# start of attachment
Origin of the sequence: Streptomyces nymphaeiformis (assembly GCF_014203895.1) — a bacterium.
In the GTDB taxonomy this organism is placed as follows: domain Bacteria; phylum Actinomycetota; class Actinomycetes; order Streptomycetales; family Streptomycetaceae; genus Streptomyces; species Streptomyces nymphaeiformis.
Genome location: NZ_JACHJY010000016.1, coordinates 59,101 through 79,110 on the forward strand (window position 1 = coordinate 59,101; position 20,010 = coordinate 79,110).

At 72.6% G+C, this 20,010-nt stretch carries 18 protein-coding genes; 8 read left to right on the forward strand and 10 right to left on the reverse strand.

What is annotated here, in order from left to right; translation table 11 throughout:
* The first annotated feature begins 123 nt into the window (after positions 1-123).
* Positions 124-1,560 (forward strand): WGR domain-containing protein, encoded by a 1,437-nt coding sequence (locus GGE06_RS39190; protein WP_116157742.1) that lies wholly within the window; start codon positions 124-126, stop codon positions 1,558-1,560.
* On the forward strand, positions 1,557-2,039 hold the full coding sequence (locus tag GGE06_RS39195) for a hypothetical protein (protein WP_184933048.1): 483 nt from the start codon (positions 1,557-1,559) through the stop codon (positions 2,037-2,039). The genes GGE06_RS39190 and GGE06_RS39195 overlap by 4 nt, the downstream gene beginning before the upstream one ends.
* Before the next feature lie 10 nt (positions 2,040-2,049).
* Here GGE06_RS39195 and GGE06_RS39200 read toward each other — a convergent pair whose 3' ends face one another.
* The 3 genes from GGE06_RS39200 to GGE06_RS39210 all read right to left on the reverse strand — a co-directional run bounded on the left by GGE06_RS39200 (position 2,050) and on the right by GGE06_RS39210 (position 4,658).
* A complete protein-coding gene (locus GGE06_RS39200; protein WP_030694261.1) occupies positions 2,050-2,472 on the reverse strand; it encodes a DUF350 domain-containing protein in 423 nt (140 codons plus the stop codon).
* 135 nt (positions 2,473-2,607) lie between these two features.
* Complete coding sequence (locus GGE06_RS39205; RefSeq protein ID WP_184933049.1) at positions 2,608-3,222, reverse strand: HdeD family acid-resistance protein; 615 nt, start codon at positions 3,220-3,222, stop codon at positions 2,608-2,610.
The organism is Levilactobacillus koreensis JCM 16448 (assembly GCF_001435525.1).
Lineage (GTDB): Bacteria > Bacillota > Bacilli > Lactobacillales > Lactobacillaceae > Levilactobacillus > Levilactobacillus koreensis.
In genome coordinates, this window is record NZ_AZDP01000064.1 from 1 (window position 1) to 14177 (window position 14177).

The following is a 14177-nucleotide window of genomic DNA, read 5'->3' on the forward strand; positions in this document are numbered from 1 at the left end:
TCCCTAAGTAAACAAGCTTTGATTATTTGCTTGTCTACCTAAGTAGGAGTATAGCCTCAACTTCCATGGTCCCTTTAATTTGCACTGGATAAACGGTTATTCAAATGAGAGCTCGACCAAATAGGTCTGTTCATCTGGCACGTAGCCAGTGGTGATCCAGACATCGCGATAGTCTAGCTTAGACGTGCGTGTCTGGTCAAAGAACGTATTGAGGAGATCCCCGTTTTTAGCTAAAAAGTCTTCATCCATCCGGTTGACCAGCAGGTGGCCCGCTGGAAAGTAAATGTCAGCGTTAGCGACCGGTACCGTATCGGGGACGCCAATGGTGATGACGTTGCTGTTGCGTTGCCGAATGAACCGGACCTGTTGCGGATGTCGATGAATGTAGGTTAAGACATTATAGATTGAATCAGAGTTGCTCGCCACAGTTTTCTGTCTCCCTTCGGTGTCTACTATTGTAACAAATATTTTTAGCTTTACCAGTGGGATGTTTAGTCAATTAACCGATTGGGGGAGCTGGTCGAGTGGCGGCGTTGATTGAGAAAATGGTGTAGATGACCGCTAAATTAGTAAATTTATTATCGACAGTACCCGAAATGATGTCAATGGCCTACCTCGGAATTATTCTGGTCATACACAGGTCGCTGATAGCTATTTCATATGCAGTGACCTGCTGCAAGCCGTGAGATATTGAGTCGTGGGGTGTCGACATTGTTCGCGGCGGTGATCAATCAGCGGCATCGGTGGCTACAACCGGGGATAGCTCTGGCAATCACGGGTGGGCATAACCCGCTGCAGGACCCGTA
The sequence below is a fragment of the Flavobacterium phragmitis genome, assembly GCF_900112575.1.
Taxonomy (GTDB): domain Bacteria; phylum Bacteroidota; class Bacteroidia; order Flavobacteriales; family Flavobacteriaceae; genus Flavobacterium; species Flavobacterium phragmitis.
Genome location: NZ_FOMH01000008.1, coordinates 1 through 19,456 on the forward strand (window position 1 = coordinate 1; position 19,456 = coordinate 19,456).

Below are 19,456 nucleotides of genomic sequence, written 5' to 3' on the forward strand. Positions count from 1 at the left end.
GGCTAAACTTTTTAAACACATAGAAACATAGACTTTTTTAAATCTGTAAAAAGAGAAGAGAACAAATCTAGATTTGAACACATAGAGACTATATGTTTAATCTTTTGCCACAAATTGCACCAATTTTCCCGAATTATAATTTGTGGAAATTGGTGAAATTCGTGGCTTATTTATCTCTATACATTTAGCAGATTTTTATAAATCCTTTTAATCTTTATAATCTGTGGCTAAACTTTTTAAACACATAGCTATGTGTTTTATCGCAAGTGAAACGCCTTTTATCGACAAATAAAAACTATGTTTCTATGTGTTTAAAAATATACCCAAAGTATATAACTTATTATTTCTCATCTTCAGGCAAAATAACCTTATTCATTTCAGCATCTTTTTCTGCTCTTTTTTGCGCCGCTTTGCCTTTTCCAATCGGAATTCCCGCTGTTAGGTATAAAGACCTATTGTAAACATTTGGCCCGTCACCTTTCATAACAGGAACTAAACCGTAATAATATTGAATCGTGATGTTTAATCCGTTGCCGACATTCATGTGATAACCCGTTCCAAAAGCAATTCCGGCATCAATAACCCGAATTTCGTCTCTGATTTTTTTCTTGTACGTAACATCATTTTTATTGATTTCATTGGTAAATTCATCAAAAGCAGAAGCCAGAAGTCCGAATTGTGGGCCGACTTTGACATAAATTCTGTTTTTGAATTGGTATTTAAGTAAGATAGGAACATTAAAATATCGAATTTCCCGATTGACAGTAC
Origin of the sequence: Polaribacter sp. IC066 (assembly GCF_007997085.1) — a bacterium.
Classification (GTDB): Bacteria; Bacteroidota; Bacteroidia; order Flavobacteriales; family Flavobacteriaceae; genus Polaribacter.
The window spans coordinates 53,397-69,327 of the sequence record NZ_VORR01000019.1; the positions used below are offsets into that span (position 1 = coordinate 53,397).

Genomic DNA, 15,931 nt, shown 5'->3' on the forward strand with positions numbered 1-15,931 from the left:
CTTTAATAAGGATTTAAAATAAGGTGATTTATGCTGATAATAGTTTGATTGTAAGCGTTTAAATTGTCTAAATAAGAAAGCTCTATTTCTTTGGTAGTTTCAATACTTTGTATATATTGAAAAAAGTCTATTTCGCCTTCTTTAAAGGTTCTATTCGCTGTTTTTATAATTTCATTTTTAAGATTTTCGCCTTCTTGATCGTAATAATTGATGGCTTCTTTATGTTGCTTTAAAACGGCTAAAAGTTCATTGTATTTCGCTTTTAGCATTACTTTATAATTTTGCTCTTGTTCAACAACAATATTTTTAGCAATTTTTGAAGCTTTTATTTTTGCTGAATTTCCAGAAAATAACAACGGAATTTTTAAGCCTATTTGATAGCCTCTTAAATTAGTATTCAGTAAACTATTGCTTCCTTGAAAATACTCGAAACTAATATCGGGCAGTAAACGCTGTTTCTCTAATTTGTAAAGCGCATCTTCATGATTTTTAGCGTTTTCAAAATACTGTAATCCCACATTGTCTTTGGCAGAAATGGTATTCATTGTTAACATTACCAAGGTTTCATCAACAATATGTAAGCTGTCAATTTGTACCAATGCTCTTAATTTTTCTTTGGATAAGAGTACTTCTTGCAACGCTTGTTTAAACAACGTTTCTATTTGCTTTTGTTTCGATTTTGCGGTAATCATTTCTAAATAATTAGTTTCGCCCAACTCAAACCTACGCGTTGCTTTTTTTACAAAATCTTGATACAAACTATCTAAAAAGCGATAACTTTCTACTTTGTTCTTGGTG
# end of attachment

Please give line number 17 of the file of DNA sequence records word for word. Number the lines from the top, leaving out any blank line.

In genome coordinates, this window is record NZ_AZDP01000064.1 from 1 (window position 1) to 14177 (window position 14177).